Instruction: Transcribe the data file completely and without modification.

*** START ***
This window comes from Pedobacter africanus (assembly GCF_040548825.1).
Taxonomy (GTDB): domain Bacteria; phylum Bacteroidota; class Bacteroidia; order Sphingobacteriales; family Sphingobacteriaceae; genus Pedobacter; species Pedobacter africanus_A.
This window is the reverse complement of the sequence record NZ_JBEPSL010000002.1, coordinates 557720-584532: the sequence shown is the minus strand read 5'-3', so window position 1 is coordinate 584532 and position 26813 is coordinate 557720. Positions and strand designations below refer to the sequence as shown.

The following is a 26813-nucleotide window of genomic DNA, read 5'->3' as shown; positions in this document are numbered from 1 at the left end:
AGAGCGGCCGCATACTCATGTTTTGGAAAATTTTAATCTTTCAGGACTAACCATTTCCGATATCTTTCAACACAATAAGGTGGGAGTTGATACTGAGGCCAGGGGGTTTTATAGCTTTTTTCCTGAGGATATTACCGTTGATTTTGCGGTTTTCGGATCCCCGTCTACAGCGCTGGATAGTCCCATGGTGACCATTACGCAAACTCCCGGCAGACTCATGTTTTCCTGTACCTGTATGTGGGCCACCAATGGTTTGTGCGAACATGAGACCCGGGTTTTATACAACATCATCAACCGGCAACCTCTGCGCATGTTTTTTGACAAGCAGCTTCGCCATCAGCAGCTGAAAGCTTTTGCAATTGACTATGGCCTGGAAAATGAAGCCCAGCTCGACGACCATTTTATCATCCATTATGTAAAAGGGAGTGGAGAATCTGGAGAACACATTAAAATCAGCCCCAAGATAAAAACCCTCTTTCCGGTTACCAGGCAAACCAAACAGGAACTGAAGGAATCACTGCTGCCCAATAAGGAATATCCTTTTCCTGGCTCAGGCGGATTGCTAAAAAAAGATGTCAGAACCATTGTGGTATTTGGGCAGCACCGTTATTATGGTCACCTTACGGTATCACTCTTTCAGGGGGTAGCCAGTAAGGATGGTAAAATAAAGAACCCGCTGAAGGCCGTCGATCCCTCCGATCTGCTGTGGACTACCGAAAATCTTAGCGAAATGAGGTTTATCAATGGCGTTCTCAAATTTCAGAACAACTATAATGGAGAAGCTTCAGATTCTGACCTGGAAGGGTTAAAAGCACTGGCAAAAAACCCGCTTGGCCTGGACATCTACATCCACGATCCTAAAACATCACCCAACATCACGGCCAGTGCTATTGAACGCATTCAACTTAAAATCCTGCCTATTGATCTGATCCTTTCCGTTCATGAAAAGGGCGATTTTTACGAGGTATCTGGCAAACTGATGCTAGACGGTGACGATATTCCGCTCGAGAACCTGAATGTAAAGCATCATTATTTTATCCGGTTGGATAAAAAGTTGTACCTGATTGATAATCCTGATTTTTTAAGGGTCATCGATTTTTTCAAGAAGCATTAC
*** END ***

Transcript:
This window comes from Pedobacter africanus (assembly GCF_040548825.1).
Taxonomy (GTDB): domain Bacteria; phylum Bacteroidota; class Bacteroidia; order Sphingobacteriales; family Sphingobacteriaceae; genus Pedobacter; species Pedobacter africanus_A.
This window is the reverse complement of the sequence record NZ_JBEPSL010000002.1, coordinates 557720-584532: the sequence shown is the minus strand read 5'-3', so window position 1 is coordinate 584532 and position 26813 is coordinate 557720. Positions and strand designations below refer to the sequence as shown.

The following is a 26813-nucleotide window of genomic DNA, read 5'->3' as shown; positions in this document are numbered from 1 at the left end:
AGAGCGGCCGCATACTCATGTTTTGGAAAATTTTAATCTTTCAGGACTAACCATTTCCGATATCTTTCAACACAATAAGGTGGGAGTTGATACTGAGGCCAGGGGGTTTTATAGCTTTTTTCCTGAGGATATTACCGTTGATTTTGCGGTTTTCGGATCCCCGTCTACAGCGCTGGATAGTCCCATGGTGACCATTACGCAAACTCCCGGCAGACTCATGTTTTCCTGTACCTGTATGTGGGCCACCAATGGTTTGTGCGAACATGAGACCCGGGTTTTATACAACATCATCAACCGGCAACCTCTGCGCATGTTTTTTGACAAGCAGCTTCGCCATCAGCAGCTGAAAGCTTTTGCAATTGACTATGGCCTGGAAAATGAAGCCCAGCTCGACGACCATTTTATCATCCATTATGTAAAAGGGAGTGGAGAATCTGGAGAACACATTAAAATCAGCCCCAAGATAAAAACCCTCTTTCCGGTTACCAGGCAAACCAAACAGGAACTGAAGGAATCACTGCTGCCCAATAAGGAATATCCTTTTCCTGGCTCAGGCGGATTGCTAAAAAAAGATGTCAGAACCATTGTGGTATTTGGGCAGCACCGTTATTATGGTCACCTTACGGTATCACTCTTTCAGGGGGTAGCCAGTAAGGATGGTAAAATAAAGAACCCGCTGAAGGCCGTCGATCCCTCCGATCTGCTGTGGACTACCGAAAATCTTAGCGAAATGAGGTTTATCAATGGCGTTCTCAAATTTCAGAACAACTATAATGGAGAAGCTTCAGATTCTGACCTGGAAGGGTTAAAAGCACTGGCAAAAAACCCGCTTGGCCTGGACATCTACATCCACGATCCTAAAACATCACCCAACATCACGGCCAGTGCTATTGAACGCATTCAACTTAAAATCCTGCCTATTGATCTGATCCTTTCCGTTCATGAAAAGGGCGATTTTTACGAGGTATCTGGCAAACTGATGCTAGACGGTGACGATATTCCGCTCGAGAACCTGAATGTAAAGCATCATTATTTTATCCGGTTGGATAAAAAGTTGTACCTGATTGATAATCCTGATTTTTTAAGGGTCATCGATTTTTTCAAGAAGCATTAC